Dakota Indians first named this land “minisota,” meaning “land of sky-tinted water,” when they settled here more than three centuries ago. Today, Minnesota is still known for its breathtaking scenery, with magnificent forests, beautiful prairieland and sparkling blue lakes dotting the state.
Two major geographic features define Minnesota’s importance on the North American continent: the Mississippi River headwaters and the shoreline of Lake Superior, the world’s largest freshwater lake. The Mighty Mississippi springs from a small spring-fed lake in Itasca State Park and winds its 700-mile path through Minnesota before flowing south to the Gulf of Mexico. Visitors can walk a stone path across the source of the Mississippi to ensure a long and happy life, according to American Indian legend.
From Duluth to the Canadian border, the 150-mile Highway 61 along Lake Superior’s coast has been named an All-American Road for being “a destination unto itself.” A multitude of state parks, scenic overlooks, waterfalls and the Split Rock Lighthouse provide fantastic photo opportunities – whether you’re traveling by auto, bicycle or motorcycle or hiking the North Shore scenic trail.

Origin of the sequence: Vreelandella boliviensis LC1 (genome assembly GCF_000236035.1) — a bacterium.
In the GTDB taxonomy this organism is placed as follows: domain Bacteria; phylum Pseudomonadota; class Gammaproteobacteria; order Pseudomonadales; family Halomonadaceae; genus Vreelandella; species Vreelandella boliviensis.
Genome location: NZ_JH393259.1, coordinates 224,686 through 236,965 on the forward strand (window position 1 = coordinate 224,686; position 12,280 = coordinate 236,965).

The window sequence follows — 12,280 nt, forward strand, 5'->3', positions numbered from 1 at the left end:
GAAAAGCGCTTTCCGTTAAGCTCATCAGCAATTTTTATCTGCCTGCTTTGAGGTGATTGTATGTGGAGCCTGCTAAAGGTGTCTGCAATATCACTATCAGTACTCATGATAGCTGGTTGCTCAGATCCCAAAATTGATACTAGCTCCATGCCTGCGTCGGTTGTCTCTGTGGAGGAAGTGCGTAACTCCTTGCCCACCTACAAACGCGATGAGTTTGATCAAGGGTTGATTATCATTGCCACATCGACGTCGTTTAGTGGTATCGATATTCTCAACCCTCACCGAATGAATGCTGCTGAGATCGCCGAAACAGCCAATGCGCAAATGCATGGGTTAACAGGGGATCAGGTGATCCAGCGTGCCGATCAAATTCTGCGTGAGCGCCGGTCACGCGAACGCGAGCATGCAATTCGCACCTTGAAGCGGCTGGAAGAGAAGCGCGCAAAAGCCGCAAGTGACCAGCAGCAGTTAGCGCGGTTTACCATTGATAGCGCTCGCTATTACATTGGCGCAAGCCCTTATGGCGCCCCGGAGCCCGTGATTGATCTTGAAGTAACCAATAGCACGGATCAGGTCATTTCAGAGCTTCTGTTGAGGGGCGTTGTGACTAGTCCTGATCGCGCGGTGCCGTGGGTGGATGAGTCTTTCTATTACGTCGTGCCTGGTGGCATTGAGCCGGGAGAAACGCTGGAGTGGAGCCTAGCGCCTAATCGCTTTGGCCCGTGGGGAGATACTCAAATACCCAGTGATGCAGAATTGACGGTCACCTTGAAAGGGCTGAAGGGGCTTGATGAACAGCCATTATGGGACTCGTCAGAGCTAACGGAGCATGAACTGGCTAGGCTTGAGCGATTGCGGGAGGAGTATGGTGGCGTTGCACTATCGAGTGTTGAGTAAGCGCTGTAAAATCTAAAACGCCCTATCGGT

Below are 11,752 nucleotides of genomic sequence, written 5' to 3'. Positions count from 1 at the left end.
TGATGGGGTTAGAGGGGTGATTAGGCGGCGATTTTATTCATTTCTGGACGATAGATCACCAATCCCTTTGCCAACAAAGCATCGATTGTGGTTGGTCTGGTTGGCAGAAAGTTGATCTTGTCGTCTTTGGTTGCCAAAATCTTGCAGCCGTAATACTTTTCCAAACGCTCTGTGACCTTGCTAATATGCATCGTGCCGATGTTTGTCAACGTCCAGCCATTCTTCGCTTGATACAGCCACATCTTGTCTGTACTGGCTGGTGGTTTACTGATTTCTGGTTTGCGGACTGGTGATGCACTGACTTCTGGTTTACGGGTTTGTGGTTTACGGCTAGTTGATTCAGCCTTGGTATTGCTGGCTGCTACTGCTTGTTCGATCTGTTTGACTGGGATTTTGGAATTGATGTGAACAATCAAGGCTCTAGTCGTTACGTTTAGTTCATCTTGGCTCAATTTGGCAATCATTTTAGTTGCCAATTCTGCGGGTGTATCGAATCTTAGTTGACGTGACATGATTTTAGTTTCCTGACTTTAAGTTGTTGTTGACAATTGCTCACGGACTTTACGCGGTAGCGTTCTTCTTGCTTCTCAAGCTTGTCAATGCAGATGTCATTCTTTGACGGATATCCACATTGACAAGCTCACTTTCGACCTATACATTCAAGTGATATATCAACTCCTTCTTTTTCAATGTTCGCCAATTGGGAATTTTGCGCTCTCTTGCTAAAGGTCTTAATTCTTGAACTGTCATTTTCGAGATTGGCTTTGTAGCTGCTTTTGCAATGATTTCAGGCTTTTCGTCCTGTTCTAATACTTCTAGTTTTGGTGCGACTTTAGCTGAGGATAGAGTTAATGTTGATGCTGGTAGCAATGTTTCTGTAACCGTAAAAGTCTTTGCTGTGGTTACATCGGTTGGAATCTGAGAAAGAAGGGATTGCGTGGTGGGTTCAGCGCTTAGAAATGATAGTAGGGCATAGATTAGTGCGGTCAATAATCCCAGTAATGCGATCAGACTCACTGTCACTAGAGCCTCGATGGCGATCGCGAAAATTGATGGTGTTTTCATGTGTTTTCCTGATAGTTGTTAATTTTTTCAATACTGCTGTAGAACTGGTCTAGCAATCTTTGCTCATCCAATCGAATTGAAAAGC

Two national monuments – Grand Portage on Minnesota’s northeastern tip and Pipestone National Monument in its southwestern corner – preserve the state’s rich American Indian and fur-trapping heritage. Twenty-six state historic sites document the growth of Minnesota, including the boyhood home of aviator Charles Lindbergh, the estate of the Mayo brothers (of Mayo Clinic fame) and the original Main Street of author Sinclair Lewis.
Outdoor recreation opportunities include Voyageurs National Park, the only water-based national park in the country, where exploring by boat is preferred; and the Boundary Waters Canoe Area Wilderness, a region with 1,300 lakes where motorboats are prohibited and travel is by canoe. Additionally, 76 state parks, 58 state forests and two national forests provide camping, hiking, biking and scenic driving experiences for visitors of all ages.